There are 10 franchises and a national beauty school will launch to support the expansion
 


The chain was granted an exclusive licence to use Monroe’s name in 2012
 
 


Marilyn Monroe Spas received a US$20m investment in august, which will be used to fund domestic and global expansion plans
 
Elements Massage

Based in Colorado, Elements Massage is part of WellBiz Brands. This year, private equity firm KSL Capital Partners – the company that owns Miraval and ESPA International – bought WellBiz for an undisclosed sum.

Elements Massage began franchising in 2006 and today has more than 200 studios in 36 states. In December, it opened its first international location in Vancouver, Canada.

The company offers just one service – massage – and offers The Elements Wellness Program, a month-to-month membership that has 75,000 members. Prices vary by location, but typically cost US$69 (€63, £46) for a 1-hour massage for members.

HAND & STONE

Offering 1-hour massages and 1-hour facials for US$49.99 (€46, £34), plus hair removal, Hand & Stone has more than 250 locations across the US and Canada and was projected to hit US$188m (€172m, £126m) in sales in 2015 – 50.4 per cent up on 2014. The company plans to open another 60 locations in 2016.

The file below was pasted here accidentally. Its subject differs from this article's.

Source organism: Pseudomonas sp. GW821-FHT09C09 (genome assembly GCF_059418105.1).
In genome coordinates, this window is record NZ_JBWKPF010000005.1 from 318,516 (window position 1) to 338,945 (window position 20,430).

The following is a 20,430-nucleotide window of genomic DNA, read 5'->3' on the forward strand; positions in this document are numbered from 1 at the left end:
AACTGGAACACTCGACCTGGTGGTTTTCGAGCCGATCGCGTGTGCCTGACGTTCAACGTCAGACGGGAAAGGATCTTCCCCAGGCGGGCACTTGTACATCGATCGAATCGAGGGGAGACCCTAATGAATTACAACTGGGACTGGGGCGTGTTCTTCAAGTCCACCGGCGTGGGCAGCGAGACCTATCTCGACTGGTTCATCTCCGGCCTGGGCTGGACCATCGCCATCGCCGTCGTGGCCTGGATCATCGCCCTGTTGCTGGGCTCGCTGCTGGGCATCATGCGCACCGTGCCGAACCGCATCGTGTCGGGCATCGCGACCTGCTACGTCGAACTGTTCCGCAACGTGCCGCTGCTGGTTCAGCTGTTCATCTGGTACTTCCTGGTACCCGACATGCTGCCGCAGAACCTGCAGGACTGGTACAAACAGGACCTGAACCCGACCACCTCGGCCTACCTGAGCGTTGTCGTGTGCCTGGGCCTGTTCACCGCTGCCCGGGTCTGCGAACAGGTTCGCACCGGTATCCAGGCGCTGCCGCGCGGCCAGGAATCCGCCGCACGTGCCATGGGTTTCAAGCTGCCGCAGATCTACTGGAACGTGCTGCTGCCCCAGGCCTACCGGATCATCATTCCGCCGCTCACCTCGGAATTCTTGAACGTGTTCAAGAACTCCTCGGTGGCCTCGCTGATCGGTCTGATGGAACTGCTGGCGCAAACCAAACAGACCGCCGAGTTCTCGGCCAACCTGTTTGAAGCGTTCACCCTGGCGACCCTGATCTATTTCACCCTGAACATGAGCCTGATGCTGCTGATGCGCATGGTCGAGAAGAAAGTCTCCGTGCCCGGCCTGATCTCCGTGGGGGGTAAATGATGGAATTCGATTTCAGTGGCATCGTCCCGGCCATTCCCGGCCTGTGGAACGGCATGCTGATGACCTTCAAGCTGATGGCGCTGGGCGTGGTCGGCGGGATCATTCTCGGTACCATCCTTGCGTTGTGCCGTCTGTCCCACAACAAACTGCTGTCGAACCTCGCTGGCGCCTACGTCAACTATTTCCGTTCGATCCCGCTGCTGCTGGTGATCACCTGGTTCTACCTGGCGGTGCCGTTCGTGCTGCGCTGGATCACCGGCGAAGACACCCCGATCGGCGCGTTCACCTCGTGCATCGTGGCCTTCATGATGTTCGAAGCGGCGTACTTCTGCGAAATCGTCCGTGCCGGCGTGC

Launched in 2004 by physical therapist John Marco, Hand & Stone is now owned by Los Angeles-based equity firm Levine Leichtman, along with franchising veteran Todd Leff, who headed up the US’s two largest auto transmission franchisors before moving into the spa world.

Hand & Stone has built its brand serving the middle market, opening in locations like malls where consumers normally do their shopping.

The company recently partnered with soccer star Carli Lloyd, who will be featured in its marketing.

 



From cars to spas: owner Leff made his name in automobile franchises
 


US soccer star Carli Lloyd is the new face of Hand & Stone
 
 


The chain was projected to pass US$188m in sales in 2015
 
Woodhouse Day Spas

Established by avid spa lover Jeni Garrett in Victoria, Texas in 2001, the Woodhouse Day Spa differs from other franchises in the scope of its treatments – more than 70 – including facials; Vichy showers; Swedish, deep tissue or volcanic hot stone massages; manicures and pedicures.